As the Democratic takeover of the House and divided government becomes official, Washington, D.C. seems as polarized as ever.

Southwest's Paper Airplane Illustration by Greg Groesch/The Washington Times

Herb Kelleher's 'customer-centric' company

An idea scribbled on the back of a cocktail napkin is part of the lore of several of the greatest ideas of mid-20th century America: the Laffer Curve, the automatic fire-hose nozzle, the Space Needle in Seattle. Important concepts, simply presented.

Illustration on President Trump's tenacious attitude by Nancy Ohanian/Tribune Content Agency

The president and the wall

Two years into his presidency, Donald Trump is still trying to convince Congress to cough up billions of hard-earned tax dollars to build his wall on the southern border with Mexico.

FILE - In this Dec. 27, 2018 file photo a grower at Loving Kindness Farms attends to a crop of young marijuana plants in Gardena, Calif. Gavin Newsom's new budget is a figure that says a lot about California's shaky legal marijuana market: the state is expecting a lot less cash coming in from cannabis taxes. The Democrat's proposed spending plan projects the state will bank $355 million in marijuana excise taxes by the end of June, roughly half of what was once expected after broad legal sales kicked off last year. (AP Photo/Richard Vogel, file)

Reefer madness

Everyone enjoys his bad habits, else they wouldn't be habits, but fortunately most of us have the sense to swear off the ones that cause lasting harm. The obvious danger of tobacco to health has pushed cigarette smoking to a record low. Sad to say, the use of marijuana is growing now that ambiguity over its legality is well advanced. Potheads are sometimes thought to be mellow folk, whose only bad habit is wearing out the sofa while lost in lethargic reveries about what they can't remember. Surprising to some, pothead behavior occasionally ranges into violence. Potheads should learn the underside of the drug before joining the high life.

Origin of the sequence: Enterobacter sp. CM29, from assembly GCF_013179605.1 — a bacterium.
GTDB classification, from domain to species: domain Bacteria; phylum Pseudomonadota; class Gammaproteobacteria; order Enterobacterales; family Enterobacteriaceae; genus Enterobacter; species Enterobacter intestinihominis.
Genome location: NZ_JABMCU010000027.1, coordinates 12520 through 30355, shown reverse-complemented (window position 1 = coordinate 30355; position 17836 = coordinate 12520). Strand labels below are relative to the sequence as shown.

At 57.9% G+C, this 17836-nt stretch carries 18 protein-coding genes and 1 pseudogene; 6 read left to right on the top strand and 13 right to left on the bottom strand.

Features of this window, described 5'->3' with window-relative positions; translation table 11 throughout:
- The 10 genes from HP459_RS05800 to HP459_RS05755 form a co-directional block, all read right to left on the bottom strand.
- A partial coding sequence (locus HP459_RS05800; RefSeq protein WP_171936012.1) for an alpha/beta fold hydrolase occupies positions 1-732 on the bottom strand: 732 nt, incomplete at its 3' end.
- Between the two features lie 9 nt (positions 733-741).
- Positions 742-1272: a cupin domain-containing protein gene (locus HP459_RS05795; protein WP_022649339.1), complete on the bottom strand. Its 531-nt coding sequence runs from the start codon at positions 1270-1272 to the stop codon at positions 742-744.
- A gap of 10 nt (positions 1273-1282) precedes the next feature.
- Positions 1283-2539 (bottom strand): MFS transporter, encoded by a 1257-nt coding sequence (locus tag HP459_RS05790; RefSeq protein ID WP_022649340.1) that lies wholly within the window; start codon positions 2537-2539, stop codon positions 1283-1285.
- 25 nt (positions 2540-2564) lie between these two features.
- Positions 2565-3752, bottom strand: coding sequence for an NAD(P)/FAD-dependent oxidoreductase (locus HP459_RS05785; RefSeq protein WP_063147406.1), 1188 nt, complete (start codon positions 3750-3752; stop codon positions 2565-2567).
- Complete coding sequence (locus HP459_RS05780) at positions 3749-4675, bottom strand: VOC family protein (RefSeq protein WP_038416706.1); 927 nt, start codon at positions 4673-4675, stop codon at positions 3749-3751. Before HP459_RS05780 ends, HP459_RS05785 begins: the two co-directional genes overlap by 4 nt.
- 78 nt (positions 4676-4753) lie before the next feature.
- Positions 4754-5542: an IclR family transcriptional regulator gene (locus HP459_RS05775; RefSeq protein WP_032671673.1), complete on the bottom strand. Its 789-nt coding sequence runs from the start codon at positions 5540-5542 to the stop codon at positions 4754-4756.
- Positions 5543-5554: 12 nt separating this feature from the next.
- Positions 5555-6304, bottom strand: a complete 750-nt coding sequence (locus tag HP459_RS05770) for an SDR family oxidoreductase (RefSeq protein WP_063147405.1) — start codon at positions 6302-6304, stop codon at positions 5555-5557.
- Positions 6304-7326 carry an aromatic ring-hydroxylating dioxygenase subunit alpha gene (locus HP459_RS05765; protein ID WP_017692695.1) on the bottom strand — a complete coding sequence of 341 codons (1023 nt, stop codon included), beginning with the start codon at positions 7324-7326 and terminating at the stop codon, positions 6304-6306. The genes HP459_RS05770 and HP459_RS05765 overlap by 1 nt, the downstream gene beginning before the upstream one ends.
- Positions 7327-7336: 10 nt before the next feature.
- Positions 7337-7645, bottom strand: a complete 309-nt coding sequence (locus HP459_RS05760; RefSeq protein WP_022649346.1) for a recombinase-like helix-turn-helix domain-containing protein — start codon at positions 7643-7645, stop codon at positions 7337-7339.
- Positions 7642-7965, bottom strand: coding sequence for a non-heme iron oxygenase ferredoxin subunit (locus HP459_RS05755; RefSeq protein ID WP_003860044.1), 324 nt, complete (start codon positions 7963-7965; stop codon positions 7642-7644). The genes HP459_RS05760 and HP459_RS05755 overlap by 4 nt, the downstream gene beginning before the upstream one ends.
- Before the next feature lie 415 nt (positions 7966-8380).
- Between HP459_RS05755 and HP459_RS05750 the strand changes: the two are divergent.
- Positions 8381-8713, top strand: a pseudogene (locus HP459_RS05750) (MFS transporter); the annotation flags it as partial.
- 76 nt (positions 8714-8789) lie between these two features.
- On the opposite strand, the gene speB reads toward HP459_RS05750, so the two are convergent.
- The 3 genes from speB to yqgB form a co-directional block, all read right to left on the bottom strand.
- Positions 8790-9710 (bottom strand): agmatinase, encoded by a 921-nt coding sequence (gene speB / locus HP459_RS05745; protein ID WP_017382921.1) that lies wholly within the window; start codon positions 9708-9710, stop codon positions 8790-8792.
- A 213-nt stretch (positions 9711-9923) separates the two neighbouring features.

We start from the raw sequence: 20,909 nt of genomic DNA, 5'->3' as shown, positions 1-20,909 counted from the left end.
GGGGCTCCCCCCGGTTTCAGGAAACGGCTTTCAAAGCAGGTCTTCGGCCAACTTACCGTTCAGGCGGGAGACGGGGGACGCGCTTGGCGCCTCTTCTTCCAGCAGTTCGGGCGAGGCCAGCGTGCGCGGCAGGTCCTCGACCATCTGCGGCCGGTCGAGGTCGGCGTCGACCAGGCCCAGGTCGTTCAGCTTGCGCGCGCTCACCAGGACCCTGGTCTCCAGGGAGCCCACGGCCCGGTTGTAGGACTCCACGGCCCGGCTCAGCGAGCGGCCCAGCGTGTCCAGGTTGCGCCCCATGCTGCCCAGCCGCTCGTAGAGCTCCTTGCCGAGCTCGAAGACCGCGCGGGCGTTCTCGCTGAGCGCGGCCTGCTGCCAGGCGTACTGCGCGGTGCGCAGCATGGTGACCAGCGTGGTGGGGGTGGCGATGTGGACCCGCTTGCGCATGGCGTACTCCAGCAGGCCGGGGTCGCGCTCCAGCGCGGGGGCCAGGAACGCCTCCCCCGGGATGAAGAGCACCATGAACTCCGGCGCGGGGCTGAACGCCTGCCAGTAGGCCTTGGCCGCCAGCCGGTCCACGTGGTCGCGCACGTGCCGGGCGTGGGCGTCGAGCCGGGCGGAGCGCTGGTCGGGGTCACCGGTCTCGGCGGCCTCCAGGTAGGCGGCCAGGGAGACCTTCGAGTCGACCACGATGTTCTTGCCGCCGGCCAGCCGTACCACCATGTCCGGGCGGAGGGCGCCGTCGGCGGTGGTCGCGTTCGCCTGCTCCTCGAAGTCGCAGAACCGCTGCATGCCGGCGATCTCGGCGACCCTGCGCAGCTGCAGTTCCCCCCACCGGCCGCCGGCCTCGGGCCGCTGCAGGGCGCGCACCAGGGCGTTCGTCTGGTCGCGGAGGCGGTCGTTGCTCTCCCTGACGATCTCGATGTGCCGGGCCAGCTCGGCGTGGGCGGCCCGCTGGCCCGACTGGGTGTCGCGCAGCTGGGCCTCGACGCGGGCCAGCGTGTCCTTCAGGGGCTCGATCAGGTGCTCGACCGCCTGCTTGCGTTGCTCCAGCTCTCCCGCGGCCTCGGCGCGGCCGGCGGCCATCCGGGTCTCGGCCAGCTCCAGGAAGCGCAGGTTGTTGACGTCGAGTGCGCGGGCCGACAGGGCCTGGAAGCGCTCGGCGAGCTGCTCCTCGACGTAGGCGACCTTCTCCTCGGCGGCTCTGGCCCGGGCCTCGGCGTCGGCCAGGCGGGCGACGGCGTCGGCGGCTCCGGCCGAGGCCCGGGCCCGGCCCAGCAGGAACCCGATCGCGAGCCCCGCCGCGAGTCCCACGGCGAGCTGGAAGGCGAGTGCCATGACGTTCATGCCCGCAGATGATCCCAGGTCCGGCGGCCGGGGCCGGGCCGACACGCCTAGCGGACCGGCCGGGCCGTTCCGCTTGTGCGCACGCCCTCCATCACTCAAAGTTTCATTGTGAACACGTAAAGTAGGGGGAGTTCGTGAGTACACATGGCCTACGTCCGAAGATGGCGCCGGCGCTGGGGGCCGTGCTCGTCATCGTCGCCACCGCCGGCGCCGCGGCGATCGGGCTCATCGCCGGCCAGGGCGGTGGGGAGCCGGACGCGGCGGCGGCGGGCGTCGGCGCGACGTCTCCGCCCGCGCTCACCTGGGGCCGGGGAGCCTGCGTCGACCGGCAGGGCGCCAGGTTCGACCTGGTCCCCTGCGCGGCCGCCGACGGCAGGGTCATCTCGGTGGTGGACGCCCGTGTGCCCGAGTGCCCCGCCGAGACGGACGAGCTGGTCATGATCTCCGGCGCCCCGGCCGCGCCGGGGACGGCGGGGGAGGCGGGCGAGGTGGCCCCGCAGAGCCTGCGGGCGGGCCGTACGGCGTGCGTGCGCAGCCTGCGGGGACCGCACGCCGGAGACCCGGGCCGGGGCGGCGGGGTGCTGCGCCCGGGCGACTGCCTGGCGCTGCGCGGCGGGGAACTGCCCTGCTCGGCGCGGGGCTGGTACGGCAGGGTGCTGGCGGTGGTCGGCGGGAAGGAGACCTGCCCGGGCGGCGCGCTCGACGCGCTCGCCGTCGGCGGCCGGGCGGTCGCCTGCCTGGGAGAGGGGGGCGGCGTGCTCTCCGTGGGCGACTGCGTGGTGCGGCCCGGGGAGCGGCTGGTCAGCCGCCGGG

A mystery and the precision of miracles

In my mind, the setting of Samantha Harvey's fourth novel, "The Western Wind" -- the village of Oakham, 1491 -- is rendered entirely in cinematic muted blues and grays. It is like those films of limited color, in which inescapability becomes the very palette of the universe.

Say bye-bye to BDS

Leave it to Sen. Chuck Schumer to try and improve his street creds with progressives by threatening Israel ("Senate Democrats back BDS anti-Israel movement with filibuster of Mideast partnership bill," Web, Jan. 8). American-Israeli interests should not be made into a partisan issue. Mr. Schumer is sending the wrong message to the new Congress.

Carlson wrong on 'market forces'

Fox News host Tucker Carlson recently used his platform to rail against market capitalism, claiming that "families are being crushed by market forces." While poverty certainly exists among American families, it is absurd to attribute it to markets.

Syria Troop Removal Illustration by Greg Groesch/The Washington Times

Winding down U.S. interventions in the Middle East

President Trump announced American forces will finally be pulled out of Syria. But Defense Secretary James Mattis disagreed with that decision enough to resign and the rest of the political elite -- people from Nancy Pelosi, to Hillary Clinton adviser Victoria Nuland, to Mitt Romney -- joined in to lambast the decision.